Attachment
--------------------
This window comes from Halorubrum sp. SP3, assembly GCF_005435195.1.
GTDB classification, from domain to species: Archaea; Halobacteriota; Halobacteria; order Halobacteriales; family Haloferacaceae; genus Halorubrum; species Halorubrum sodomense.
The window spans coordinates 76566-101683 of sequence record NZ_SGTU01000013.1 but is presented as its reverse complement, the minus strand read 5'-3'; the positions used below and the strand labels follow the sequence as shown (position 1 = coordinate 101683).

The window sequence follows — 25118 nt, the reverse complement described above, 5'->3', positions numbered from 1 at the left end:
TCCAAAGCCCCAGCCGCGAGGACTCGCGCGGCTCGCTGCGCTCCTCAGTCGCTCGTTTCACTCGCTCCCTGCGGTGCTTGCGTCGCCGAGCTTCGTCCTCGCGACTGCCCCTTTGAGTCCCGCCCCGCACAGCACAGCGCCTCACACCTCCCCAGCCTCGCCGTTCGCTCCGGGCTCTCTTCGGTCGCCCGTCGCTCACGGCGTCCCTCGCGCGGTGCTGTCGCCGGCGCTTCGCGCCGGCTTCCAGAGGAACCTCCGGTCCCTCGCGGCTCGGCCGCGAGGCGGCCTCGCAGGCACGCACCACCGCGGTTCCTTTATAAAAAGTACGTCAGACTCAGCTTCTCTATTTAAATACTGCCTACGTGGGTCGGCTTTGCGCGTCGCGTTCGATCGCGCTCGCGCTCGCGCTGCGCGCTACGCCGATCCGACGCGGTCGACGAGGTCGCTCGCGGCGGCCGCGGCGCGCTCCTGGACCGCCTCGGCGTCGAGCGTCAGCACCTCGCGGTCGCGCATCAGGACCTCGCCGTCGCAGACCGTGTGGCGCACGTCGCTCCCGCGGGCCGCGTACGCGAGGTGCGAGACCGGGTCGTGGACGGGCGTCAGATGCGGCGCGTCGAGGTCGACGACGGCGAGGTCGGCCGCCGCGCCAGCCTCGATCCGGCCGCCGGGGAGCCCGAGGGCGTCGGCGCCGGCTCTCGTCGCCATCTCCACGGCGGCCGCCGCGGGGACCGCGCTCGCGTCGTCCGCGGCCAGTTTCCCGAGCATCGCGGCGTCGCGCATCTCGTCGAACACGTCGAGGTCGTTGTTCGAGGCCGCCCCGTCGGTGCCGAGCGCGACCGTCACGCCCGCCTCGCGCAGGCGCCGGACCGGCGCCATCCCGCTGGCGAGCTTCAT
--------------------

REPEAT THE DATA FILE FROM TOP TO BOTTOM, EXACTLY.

This window comes from Halorubrum sp. SP3, assembly GCF_005435195.1.
GTDB classification, from domain to species: Archaea; Halobacteriota; Halobacteria; order Halobacteriales; family Haloferacaceae; genus Halorubrum; species Halorubrum sodomense.
The window spans coordinates 76566-101683 of sequence record NZ_SGTU01000013.1 but is presented as its reverse complement, the minus strand read 5'-3'; the positions used below and the strand labels follow the sequence as shown (position 1 = coordinate 101683).

The window sequence follows — 25118 nt, the reverse complement described above, 5'->3', positions numbered from 1 at the left end:
TCCAAAGCCCCAGCCGCGAGGACTCGCGCGGCTCGCTGCGCTCCTCAGTCGCTCGTTTCACTCGCTCCCTGCGGTGCTTGCGTCGCCGAGCTTCGTCCTCGCGACTGCCCCTTTGAGTCCCGCCCCGCACAGCACAGCGCCTCACACCTCCCCAGCCTCGCCGTTCGCTCCGGGCTCTCTTCGGTCGCCCGTCGCTCACGGCGTCCCTCGCGCGGTGCTGTCGCCGGCGCTTCGCGCCGGCTTCCAGAGGAACCTCCGGTCCCTCGCGGCTCGGCCGCGAGGCGGCCTCGCAGGCACGCACCACCGCGGTTCCTTTATAAAAAGTACGTCAGACTCAGCTTCTCTATTTAAATACTGCCTACGTGGGTCGGCTTTGCGCGTCGCGTTCGATCGCGCTCGCGCTCGCGCTGCGCGCTACGCCGATCCGACGCGGTCGACGAGGTCGCTCGCGGCGGCCGCGGCGCGCTCCTGGACCGCCTCGGCGTCGAGCGTCAGCACCTCGCGGTCGCGCATCAGGACCTCGCCGTCGCAGACCGTGTGGCGCACGTCGCTCCCGCGGGCCGCGTACGCGAGGTGCGAGACCGGGTCGTGGACGGGCGTCAGATGCGGCGCGTCGAGGTCGACGACGGCGAGGTCGGCCGCCGCGCCAGCCTCGATCCGGCCGCCGGGGAGCCCGAGGGCGTCGGCGCCGGCTCTCGTCGCCATCTCCACGGCGGCCGCCGCGGGGACCGCGCTCGCGTCGTCCGCGGCCAGTTTCCCGAGCATCGCGGCGTCGCGCATCTCGTCGAACACGTCGAGGTCGTTGTTCGAGGCCGCCCCGTCGGTGCCGAGCGCGACCGTCACGCCCGCCTCGCGCAGGCGCCGGACCGGCGCCATCCCGCTGGCGAGCTTCAT